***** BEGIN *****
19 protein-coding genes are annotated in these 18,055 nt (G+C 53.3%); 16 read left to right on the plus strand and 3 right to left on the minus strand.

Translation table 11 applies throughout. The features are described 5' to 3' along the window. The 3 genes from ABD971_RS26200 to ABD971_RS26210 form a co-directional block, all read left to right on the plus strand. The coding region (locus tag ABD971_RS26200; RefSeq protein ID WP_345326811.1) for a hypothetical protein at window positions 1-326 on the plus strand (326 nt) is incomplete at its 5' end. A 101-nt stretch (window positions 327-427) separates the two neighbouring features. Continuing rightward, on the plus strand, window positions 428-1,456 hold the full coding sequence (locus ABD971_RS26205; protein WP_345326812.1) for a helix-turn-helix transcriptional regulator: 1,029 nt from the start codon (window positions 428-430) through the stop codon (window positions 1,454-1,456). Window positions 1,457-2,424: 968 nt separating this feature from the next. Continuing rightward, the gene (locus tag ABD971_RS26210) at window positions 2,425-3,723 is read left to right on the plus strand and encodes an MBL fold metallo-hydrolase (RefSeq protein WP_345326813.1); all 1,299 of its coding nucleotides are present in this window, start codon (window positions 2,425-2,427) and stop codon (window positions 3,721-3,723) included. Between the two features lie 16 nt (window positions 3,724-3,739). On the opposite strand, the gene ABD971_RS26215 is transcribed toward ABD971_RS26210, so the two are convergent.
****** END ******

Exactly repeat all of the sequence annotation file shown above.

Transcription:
19 protein-coding genes are annotated in these 18,055 nt (G+C 53.3%); 16 read left to right on the plus strand and 3 right to left on the minus strand.

Translation table 11 applies throughout. The features are described 5' to 3' along the window. The 3 genes from ABD971_RS26200 to ABD971_RS26210 form a co-directional block, all read left to right on the plus strand. The coding region (locus tag ABD971_RS26200; RefSeq protein ID WP_345326811.1) for a hypothetical protein at window positions 1-326 on the plus strand (326 nt) is incomplete at its 5' end. A 101-nt stretch (window positions 327-427) separates the two neighbouring features. Continuing rightward, on the plus strand, window positions 428-1,456 hold the full coding sequence (locus ABD971_RS26205; protein WP_345326812.1) for a helix-turn-helix transcriptional regulator: 1,029 nt from the start codon (window positions 428-430) through the stop codon (window positions 1,454-1,456). Window positions 1,457-2,424: 968 nt separating this feature from the next. Continuing rightward, the gene (locus tag ABD971_RS26210) at window positions 2,425-3,723 is read left to right on the plus strand and encodes an MBL fold metallo-hydrolase (RefSeq protein WP_345326813.1); all 1,299 of its coding nucleotides are present in this window, start codon (window positions 2,425-2,427) and stop codon (window positions 3,721-3,723) included. Between the two features lie 16 nt (window positions 3,724-3,739). On the opposite strand, the gene ABD971_RS26215 is transcribed toward ABD971_RS26210, so the two are convergent.